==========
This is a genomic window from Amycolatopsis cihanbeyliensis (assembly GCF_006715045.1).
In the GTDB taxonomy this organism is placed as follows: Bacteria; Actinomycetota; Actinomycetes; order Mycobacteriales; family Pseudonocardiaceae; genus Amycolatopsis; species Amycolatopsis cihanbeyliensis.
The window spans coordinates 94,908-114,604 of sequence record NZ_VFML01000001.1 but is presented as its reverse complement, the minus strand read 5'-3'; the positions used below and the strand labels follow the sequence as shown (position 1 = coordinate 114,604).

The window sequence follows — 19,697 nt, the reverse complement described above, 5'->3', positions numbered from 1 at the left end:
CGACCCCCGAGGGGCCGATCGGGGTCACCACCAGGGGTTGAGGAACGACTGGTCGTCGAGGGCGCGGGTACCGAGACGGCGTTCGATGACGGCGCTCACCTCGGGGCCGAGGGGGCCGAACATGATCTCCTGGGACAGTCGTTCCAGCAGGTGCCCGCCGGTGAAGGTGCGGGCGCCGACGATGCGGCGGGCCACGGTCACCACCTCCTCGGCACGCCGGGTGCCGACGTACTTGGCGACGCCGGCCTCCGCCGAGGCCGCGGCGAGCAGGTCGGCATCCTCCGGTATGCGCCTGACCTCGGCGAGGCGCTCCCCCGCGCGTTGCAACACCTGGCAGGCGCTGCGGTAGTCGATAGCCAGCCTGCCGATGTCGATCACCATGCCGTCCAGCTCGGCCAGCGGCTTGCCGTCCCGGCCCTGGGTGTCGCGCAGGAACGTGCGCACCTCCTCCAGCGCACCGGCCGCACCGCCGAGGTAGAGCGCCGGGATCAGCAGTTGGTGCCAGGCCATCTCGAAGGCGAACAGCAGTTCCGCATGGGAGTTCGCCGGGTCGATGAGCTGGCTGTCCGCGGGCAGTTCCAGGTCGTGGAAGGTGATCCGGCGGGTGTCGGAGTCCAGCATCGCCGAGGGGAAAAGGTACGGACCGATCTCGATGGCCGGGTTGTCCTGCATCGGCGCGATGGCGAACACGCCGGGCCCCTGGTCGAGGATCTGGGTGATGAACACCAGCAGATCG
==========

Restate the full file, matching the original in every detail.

This is a genomic window from Amycolatopsis cihanbeyliensis (assembly GCF_006715045.1).
In the GTDB taxonomy this organism is placed as follows: Bacteria; Actinomycetota; Actinomycetes; order Mycobacteriales; family Pseudonocardiaceae; genus Amycolatopsis; species Amycolatopsis cihanbeyliensis.
The window spans coordinates 94,908-114,604 of sequence record NZ_VFML01000001.1 but is presented as its reverse complement, the minus strand read 5'-3'; the positions used below and the strand labels follow the sequence as shown (position 1 = coordinate 114,604).

The window sequence follows — 19,697 nt, the reverse complement described above, 5'->3', positions numbered from 1 at the left end:
CGACCCCCGAGGGGCCGATCGGGGTCACCACCAGGGGTTGAGGAACGACTGGTCGTCGAGGGCGCGGGTACCGAGACGGCGTTCGATGACGGCGCTCACCTCGGGGCCGAGGGGGCCGAACATGATCTCCTGGGACAGTCGTTCCAGCAGGTGCCCGCCGGTGAAGGTGCGGGCGCCGACGATGCGGCGGGCCACGGTCACCACCTCCTCGGCACGCCGGGTGCCGACGTACTTGGCGACGCCGGCCTCCGCCGAGGCCGCGGCGAGCAGGTCGGCATCCTCCGGTATGCGCCTGACCTCGGCGAGGCGCTCCCCCGCGCGTTGCAACACCTGGCAGGCGCTGCGGTAGTCGATAGCCAGCCTGCCGATGTCGATCACCATGCCGTCCAGCTCGGCCAGCGGCTTGCCGTCCCGGCCCTGGGTGTCGCGCAGGAACGTGCGCACCTCCTCCAGCGCACCGGCCGCACCGCCGAGGTAGAGCGCCGGGATCAGCAGTTGGTGCCAGGCCATCTCGAAGGCGAACAGCAGTTCCGCATGGGAGTTCGCCGGGTCGATGAGCTGGCTGTCCGCGGGCAGTTCCAGGTCGTGGAAGGTGATCCGGCGGGTGTCGGAGTCCAGCATCGCCGAGGGGAAAAGGTACGGACCGATCTCGATGGCCGGGTTGTCCTGCATCGGCGCGATGGCGAACACGCCGGGCCCCTGGTCGAGGATCTGGGTGATGAACACCAGCAGATCG